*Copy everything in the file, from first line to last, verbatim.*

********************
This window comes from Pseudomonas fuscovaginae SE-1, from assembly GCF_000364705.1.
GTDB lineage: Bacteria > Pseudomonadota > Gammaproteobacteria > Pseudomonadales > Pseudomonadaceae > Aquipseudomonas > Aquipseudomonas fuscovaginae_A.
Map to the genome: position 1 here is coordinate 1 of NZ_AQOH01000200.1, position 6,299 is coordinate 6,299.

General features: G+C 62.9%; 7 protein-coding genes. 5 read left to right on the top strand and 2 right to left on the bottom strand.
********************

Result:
This window comes from Pseudomonas fuscovaginae SE-1, from assembly GCF_000364705.1.
GTDB lineage: Bacteria > Pseudomonadota > Gammaproteobacteria > Pseudomonadales > Pseudomonadaceae > Aquipseudomonas > Aquipseudomonas fuscovaginae_A.
Map to the genome: position 1 here is coordinate 1 of NZ_AQOH01000200.1, position 6,299 is coordinate 6,299.

General features: G+C 62.9%; 7 protein-coding genes. 5 read left to right on the top strand and 2 right to left on the bottom strand.